DefinitionThis section has been translated automatically.
Tree and grass pollen from wind-pollinated plants are among the most common sources of allergens for the European population. About 13% of the European population suffers from pollen allergy (Blomme 2013). Both pollen groups release large amounts of allergenically active portoins and glycoproteins on contact with water, which can cause allergic symptoms on the exposed mucous membranes.
EtiopathogenesisThis section has been translated automatically.
The most important groups of the allergenic pollen degenerating in Northern Europe and North America belong to trees of two families:
- the Betulaceae family(birch, alder, hazelnut, hornbeam)
- Family of Fagaceae(oak, copper beech, chestnut)
- Olaceae and Cupressaceae families: An important group of trees with allergenic pollen, also found in the Mediterranean region, belong to the Olaceae family(olive, ash, privet, lilac) and the Cupressaceae family (cypress, Japanese cedar)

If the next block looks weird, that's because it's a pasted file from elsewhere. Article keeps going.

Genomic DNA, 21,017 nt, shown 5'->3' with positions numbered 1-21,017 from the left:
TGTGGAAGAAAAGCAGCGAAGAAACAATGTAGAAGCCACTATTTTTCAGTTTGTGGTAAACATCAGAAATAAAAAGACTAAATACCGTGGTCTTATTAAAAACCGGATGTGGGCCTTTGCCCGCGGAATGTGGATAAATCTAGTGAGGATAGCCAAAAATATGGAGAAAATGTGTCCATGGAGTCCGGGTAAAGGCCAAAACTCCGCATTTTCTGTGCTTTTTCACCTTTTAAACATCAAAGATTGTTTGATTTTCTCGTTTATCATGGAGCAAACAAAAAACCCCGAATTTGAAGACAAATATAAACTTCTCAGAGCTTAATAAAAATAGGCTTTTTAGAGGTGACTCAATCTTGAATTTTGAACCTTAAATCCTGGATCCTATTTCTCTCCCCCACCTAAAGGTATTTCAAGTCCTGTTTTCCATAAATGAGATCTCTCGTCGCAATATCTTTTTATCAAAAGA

LiteratureThis section has been translated automatically.
- Blomme K et al (2013) Prevalence of allergic sensitization versus allergic rhinitis symptoms in an unselected population. Int Arch Allergy Immunol 160:200-207.
Kihlström A et al (2005) Immunoglobulin G4-antibodies to rBet v 1 and risk of sensitization and atopic disease in the child. Clin Exp Allergy 35:1542-1549.
Sekerková A et al (2011) Detection of Bet v1, Bet v2 and Bet v4 specific IgEantibodies
in the sera of children and adult patients allergic to birch pollen:
evaluation of different IgE reactivity profiles depending on age and localsensitization
. Int Arch Allergy Immunol 154:278-285.
Outgoing links (9)Alder; Ash, mean; Birch; Grass pollen allergy; Hazelnut bush; Hornbeam; Horse chestnut; Oak; Olive;
Please ask your physician for a reliable diagnosis. This website is only meant as a reference.